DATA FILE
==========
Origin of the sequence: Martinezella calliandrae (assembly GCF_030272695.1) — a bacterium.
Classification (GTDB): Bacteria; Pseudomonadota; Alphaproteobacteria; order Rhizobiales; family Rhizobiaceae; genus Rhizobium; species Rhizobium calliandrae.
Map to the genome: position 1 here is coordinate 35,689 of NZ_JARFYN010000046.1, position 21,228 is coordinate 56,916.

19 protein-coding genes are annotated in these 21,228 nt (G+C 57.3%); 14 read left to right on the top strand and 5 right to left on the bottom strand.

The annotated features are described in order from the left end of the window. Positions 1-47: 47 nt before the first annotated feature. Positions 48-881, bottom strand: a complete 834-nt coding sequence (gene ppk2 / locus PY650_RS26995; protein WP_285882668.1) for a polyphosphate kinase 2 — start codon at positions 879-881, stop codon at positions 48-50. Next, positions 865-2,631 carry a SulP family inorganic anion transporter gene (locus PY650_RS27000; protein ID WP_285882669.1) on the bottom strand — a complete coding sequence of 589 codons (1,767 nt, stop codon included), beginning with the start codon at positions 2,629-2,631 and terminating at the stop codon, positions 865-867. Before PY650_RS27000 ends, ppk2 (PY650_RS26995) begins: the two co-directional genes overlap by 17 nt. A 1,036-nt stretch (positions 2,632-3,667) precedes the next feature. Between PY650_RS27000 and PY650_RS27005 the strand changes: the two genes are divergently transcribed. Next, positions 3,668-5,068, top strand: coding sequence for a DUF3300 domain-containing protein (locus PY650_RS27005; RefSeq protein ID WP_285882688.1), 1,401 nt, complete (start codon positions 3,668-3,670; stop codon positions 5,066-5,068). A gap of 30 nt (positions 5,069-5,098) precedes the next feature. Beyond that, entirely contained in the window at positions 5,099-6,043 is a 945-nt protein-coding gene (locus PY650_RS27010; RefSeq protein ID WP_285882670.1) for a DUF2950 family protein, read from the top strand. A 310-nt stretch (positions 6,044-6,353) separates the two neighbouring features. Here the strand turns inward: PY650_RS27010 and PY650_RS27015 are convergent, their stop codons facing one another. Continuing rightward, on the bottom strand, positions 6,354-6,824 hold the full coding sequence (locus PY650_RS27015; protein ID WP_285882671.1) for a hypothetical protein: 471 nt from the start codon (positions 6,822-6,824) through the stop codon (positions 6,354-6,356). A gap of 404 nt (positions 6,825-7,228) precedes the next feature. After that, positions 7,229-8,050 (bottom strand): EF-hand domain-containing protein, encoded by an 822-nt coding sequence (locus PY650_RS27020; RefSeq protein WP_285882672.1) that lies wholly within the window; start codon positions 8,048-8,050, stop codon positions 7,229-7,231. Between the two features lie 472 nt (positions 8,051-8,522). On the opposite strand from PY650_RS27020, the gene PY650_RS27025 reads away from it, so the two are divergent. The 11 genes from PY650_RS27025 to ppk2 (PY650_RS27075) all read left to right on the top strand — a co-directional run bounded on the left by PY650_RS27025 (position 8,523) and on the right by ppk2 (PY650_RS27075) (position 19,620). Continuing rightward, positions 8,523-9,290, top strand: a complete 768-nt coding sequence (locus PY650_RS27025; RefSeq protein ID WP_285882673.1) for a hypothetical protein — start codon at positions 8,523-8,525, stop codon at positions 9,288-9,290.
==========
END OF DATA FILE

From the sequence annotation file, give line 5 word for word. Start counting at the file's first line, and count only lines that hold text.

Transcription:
The annotated features are described in order from the left end of the window. Positions 1-47: 47 nt before the first annotated feature. Positions 48-881, bottom strand: a complete 834-nt coding sequence (gene ppk2 / locus PY650_RS26995; protein WP_285882668.1) for a polyphosphate kinase 2 — start codon at positions 879-881, stop codon at positions 48-50. Next, positions 865-2,631 carry a SulP family inorganic anion transporter gene (locus PY650_RS27000; protein ID WP_285882669.1) on the bottom strand — a complete coding sequence of 589 codons (1,767 nt, stop codon included), beginning with the start codon at positions 2,629-2,631 and terminating at the stop codon, positions 865-867. Before PY650_RS27000 ends, ppk2 (PY650_RS26995) begins: the two co-directional genes overlap by 17 nt. A 1,036-nt stretch (positions 2,632-3,667) precedes the next feature. Between PY650_RS27000 and PY650_RS27005 the strand changes: the two genes are divergently transcribed. Next, positions 3,668-5,068, top strand: coding sequence for a DUF3300 domain-containing protein (locus PY650_RS27005; RefSeq protein ID WP_285882688.1), 1,401 nt, complete (start codon positions 3,668-3,670; stop codon positions 5,066-5,068). A gap of 30 nt (positions 5,069-5,098) precedes the next feature. Beyond that, entirely contained in the window at positions 5,099-6,043 is a 945-nt protein-coding gene (locus PY650_RS27010; RefSeq protein ID WP_285882670.1) for a DUF2950 family protein, read from the top strand. A 310-nt stretch (positions 6,044-6,353) separates the two neighbouring features. Here the strand turns inward: PY650_RS27010 and PY650_RS27015 are convergent, their stop codons facing one another. Continuing rightward, on the bottom strand, positions 6,354-6,824 hold the full coding sequence (locus PY650_RS27015; protein ID WP_285882671.1) for a hypothetical protein: 471 nt from the start codon (positions 6,822-6,824) through the stop codon (positions 6,354-6,356). A gap of 404 nt (positions 6,825-7,228) precedes the next feature. After that, positions 7,229-8,050 (bottom strand): EF-hand domain-containing protein, encoded by an 822-nt coding sequence (locus PY650_RS27020; RefSeq protein WP_285882672.1) that lies wholly within the window; start codon positions 8,048-8,050, stop codon positions 7,229-7,231. Between the two features lie 472 nt (positions 8,051-8,522). On the opposite strand from PY650_RS27020, the gene PY650_RS27025 reads away from it, so the two are divergent. The 11 genes from PY650_RS27025 to ppk2 (PY650_RS27075) all read left to right on the top strand — a co-directional run bounded on the left by PY650_RS27025 (position 8,523) and on the right by ppk2 (PY650_RS27075) (position 19,620). Continuing rightward, positions 8,523-9,290, top strand: a complete 768-nt coding sequence (locus PY650_RS27025; RefSeq protein ID WP_285882673.1) for a hypothetical protein — start codon at positions 8,523-8,525, stop codon at positions 9,288-9,290.